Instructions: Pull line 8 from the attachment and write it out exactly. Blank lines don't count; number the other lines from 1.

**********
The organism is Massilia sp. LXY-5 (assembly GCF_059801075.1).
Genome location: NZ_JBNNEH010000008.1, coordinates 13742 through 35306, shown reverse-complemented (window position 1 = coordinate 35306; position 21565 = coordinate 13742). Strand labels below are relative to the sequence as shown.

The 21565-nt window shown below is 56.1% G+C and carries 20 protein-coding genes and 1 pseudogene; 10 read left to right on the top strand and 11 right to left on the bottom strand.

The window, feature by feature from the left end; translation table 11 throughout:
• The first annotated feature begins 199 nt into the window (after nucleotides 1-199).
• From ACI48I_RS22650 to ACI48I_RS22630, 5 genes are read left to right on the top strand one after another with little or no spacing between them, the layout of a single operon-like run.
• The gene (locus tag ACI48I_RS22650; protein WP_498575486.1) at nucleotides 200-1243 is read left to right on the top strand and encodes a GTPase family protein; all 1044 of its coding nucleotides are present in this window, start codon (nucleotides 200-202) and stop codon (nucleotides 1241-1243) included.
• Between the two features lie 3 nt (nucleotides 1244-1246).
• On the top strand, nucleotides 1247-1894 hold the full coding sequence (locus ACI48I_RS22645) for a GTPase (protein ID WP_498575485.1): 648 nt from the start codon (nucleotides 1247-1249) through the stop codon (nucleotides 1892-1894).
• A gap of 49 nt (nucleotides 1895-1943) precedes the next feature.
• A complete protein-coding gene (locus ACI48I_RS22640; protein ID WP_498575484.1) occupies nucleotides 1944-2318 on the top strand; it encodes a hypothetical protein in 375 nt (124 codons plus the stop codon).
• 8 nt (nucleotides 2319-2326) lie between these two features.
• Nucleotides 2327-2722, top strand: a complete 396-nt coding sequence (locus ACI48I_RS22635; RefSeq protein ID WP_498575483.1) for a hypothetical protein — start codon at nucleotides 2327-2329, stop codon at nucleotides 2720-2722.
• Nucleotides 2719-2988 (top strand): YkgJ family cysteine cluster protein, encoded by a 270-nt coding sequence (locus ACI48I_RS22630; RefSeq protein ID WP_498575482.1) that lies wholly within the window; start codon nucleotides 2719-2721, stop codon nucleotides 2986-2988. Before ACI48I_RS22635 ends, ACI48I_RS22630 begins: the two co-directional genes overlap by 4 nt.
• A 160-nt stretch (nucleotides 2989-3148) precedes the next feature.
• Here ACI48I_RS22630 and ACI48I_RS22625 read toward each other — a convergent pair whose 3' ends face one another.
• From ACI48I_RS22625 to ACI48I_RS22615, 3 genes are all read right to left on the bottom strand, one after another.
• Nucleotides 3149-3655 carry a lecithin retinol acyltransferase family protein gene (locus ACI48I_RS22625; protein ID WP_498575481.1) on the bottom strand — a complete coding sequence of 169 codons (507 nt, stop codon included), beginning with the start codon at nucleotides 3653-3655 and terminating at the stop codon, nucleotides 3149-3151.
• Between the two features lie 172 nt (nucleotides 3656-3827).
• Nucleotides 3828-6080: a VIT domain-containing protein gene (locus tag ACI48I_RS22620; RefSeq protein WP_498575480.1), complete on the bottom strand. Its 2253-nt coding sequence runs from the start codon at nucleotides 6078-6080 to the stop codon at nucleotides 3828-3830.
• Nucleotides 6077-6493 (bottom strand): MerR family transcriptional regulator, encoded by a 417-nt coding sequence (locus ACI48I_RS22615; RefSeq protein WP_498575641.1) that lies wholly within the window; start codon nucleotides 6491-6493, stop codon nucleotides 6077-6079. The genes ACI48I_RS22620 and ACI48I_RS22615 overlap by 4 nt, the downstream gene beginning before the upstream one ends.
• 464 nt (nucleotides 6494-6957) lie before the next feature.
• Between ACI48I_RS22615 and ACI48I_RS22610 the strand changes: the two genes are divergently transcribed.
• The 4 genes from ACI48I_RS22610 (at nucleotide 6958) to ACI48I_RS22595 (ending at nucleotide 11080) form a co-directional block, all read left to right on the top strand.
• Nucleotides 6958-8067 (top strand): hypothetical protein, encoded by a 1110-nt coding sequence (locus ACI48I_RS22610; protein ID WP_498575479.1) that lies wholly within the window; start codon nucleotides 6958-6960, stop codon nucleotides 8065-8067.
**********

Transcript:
• Between the two features lie 3 nt (nucleotides 1244-1246).